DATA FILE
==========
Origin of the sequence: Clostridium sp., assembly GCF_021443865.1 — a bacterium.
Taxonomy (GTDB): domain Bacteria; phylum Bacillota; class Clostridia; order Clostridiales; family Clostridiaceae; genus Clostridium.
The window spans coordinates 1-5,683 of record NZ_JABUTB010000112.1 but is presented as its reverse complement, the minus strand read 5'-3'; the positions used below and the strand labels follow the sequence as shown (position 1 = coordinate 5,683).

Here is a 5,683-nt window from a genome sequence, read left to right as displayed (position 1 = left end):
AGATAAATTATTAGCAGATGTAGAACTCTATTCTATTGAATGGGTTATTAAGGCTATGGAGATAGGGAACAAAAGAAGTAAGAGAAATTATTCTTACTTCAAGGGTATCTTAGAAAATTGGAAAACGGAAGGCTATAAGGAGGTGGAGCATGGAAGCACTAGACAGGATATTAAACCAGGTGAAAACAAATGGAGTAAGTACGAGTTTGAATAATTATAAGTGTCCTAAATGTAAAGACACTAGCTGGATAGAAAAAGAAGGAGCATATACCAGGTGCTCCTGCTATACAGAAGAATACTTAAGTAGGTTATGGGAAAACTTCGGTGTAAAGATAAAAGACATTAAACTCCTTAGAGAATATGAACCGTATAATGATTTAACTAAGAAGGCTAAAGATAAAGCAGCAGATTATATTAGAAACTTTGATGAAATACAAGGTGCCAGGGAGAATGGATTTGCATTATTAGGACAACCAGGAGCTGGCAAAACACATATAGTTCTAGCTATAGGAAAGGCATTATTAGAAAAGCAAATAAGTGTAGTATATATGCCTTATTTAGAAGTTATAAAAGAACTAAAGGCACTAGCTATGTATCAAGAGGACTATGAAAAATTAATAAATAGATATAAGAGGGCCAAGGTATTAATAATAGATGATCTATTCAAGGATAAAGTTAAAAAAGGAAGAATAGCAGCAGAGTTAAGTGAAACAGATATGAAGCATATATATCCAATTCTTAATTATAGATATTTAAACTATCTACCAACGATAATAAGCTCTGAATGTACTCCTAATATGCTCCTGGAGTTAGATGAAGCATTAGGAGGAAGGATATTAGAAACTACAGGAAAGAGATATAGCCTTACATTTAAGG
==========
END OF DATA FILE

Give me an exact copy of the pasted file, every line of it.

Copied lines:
Origin of the sequence: Clostridium sp., assembly GCF_021443865.1 — a bacterium.
Taxonomy (GTDB): domain Bacteria; phylum Bacillota; class Clostridia; order Clostridiales; family Clostridiaceae; genus Clostridium.
The window spans coordinates 1-5,683 of record NZ_JABUTB010000112.1 but is presented as its reverse complement, the minus strand read 5'-3'; the positions used below and the strand labels follow the sequence as shown (position 1 = coordinate 5,683).

Here is a 5,683-nt window from a genome sequence, read left to right as displayed (position 1 = left end):
AGATAAATTATTAGCAGATGTAGAACTCTATTCTATTGAATGGGTTATTAAGGCTATGGAGATAGGGAACAAAAGAAGTAAGAGAAATTATTCTTACTTCAAGGGTATCTTAGAAAATTGGAAAACGGAAGGCTATAAGGAGGTGGAGCATGGAAGCACTAGACAGGATATTAAACCAGGTGAAAACAAATGGAGTAAGTACGAGTTTGAATAATTATAAGTGTCCTAAATGTAAAGACACTAGCTGGATAGAAAAAGAAGGAGCATATACCAGGTGCTCCTGCTATACAGAAGAATACTTAAGTAGGTTATGGGAAAACTTCGGTGTAAAGATAAAAGACATTAAACTCCTTAGAGAATATGAACCGTATAATGATTTAACTAAGAAGGCTAAAGATAAAGCAGCAGATTATATTAGAAACTTTGATGAAATACAAGGTGCCAGGGAGAATGGATTTGCATTATTAGGACAACCAGGAGCTGGCAAAACACATATAGTTCTAGCTATAGGAAAGGCATTATTAGAAAAGCAAATAAGTGTAGTATATATGCCTTATTTAGAAGTTATAAAAGAACTAAAGGCACTAGCTATGTATCAAGAGGACTATGAAAAATTAATAAATAGATATAAGAGGGCCAAGGTATTAATAATAGATGATCTATTCAAGGATAAAGTTAAAAAAGGAAGAATAGCAGCAGAGTTAAGTGAAACAGATATGAAGCATATATATCCAATTCTTAATTATAGATATTTAAACTATCTACCAACGATAATAAGCTCTGAATGTACTCCTAATATGCTCCTGGAGTTAGATGAAGCATTAGGAGGAAGGATATTAGAAACTACAGGAAAGAGATATAGCCTTACATTTAAGG